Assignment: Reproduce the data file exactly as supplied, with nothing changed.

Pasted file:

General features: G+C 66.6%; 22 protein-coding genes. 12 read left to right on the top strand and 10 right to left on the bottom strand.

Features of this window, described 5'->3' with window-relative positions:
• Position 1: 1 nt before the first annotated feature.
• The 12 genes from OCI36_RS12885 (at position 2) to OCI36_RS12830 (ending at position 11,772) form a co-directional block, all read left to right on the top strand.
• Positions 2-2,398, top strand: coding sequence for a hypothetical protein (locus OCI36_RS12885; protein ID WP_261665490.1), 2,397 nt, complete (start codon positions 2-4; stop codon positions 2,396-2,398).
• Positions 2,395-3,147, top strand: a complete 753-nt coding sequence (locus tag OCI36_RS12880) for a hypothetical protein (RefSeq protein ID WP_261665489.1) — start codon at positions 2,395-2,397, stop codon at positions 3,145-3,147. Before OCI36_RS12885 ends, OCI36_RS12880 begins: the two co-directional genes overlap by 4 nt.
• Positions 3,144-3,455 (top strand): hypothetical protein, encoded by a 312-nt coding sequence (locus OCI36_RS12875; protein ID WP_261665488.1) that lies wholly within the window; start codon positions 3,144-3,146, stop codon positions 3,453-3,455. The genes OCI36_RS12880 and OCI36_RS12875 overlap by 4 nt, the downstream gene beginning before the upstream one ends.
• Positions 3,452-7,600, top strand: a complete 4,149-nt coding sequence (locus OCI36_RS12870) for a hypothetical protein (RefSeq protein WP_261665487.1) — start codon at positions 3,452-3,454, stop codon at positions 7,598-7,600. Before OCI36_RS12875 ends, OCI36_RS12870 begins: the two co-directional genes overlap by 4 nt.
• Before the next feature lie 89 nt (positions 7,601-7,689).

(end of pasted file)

General features: G+C 66.6%; 22 protein-coding genes. 12 read left to right on the top strand and 10 right to left on the bottom strand.

Features of this window, described 5'->3' with window-relative positions:
• Position 1: 1 nt before the first annotated feature.
• The 12 genes from OCI36_RS12885 (at position 2) to OCI36_RS12830 (ending at position 11,772) form a co-directional block, all read left to right on the top strand.
• Positions 2-2,398, top strand: coding sequence for a hypothetical protein (locus OCI36_RS12885; protein ID WP_261665490.1), 2,397 nt, complete (start codon positions 2-4; stop codon positions 2,396-2,398).
• Positions 2,395-3,147, top strand: a complete 753-nt coding sequence (locus tag OCI36_RS12880) for a hypothetical protein (RefSeq protein ID WP_261665489.1) — start codon at positions 2,395-2,397, stop codon at positions 3,145-3,147. Before OCI36_RS12885 ends, OCI36_RS12880 begins: the two co-directional genes overlap by 4 nt.
• Positions 3,144-3,455 (top strand): hypothetical protein, encoded by a 312-nt coding sequence (locus OCI36_RS12875; protein ID WP_261665488.1) that lies wholly within the window; start codon positions 3,144-3,146, stop codon positions 3,453-3,455. The genes OCI36_RS12880 and OCI36_RS12875 overlap by 4 nt, the downstream gene beginning before the upstream one ends.
• Positions 3,452-7,600, top strand: a complete 4,149-nt coding sequence (locus OCI36_RS12870) for a hypothetical protein (RefSeq protein WP_261665487.1) — start codon at positions 3,452-3,454, stop codon at positions 7,598-7,600. Before OCI36_RS12875 ends, OCI36_RS12870 begins: the two co-directional genes overlap by 4 nt.
• Before the next feature lie 89 nt (positions 7,601-7,689).